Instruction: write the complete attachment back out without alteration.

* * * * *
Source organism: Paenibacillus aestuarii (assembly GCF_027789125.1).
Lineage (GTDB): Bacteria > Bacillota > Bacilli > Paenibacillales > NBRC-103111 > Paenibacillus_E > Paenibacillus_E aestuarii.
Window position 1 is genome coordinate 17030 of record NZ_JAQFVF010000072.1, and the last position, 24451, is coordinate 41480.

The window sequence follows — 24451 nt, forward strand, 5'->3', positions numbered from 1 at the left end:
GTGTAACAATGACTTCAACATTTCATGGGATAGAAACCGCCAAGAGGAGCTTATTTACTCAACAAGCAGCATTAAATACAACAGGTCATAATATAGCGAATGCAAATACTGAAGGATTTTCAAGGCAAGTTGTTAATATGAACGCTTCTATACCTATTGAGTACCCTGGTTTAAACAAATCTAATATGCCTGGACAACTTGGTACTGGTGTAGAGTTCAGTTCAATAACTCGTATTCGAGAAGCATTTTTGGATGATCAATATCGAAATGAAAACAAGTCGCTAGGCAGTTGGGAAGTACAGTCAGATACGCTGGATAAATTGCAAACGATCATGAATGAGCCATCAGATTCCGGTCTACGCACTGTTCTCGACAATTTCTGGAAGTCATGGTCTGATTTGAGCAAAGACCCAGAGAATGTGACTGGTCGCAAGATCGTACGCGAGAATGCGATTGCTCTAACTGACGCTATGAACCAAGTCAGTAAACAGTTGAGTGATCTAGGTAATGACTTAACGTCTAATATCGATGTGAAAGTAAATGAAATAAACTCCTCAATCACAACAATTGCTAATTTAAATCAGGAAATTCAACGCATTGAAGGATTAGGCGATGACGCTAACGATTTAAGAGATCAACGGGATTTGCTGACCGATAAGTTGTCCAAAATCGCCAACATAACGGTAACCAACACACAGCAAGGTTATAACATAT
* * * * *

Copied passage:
Source organism: Paenibacillus aestuarii (assembly GCF_027789125.1).
Lineage (GTDB): Bacteria > Bacillota > Bacilli > Paenibacillales > NBRC-103111 > Paenibacillus_E > Paenibacillus_E aestuarii.
Window position 1 is genome coordinate 17030 of record NZ_JAQFVF010000072.1, and the last position, 24451, is coordinate 41480.

The window sequence follows — 24451 nt, forward strand, 5'->3', positions numbered from 1 at the left end:
GTGTAACAATGACTTCAACATTTCATGGGATAGAAACCGCCAAGAGGAGCTTATTTACTCAACAAGCAGCATTAAATACAACAGGTCATAATATAGCGAATGCAAATACTGAAGGATTTTCAAGGCAAGTTGTTAATATGAACGCTTCTATACCTATTGAGTACCCTGGTTTAAACAAATCTAATATGCCTGGACAACTTGGTACTGGTGTAGAGTTCAGTTCAATAACTCGTATTCGAGAAGCATTTTTGGATGATCAATATCGAAATGAAAACAAGTCGCTAGGCAGTTGGGAAGTACAGTCAGATACGCTGGATAAATTGCAAACGATCATGAATGAGCCATCAGATTCCGGTCTACGCACTGTTCTCGACAATTTCTGGAAGTCATGGTCTGATTTGAGCAAAGACCCAGAGAATGTGACTGGTCGCAAGATCGTACGCGAGAATGCGATTGCTCTAACTGACGCTATGAACCAAGTCAGTAAACAGTTGAGTGATCTAGGTAATGACTTAACGTCTAATATCGATGTGAAAGTAAATGAAATAAACTCCTCAATCACAACAATTGCTAATTTAAATCAGGAAATTCAACGCATTGAAGGATTAGGCGATGACGCTAACGATTTAAGAGATCAACGGGATTTGCTGACCGATAAGTTGTCCAAAATCGCCAACATAACGGTAACCAACACACAGCAAGGTTATAACATAT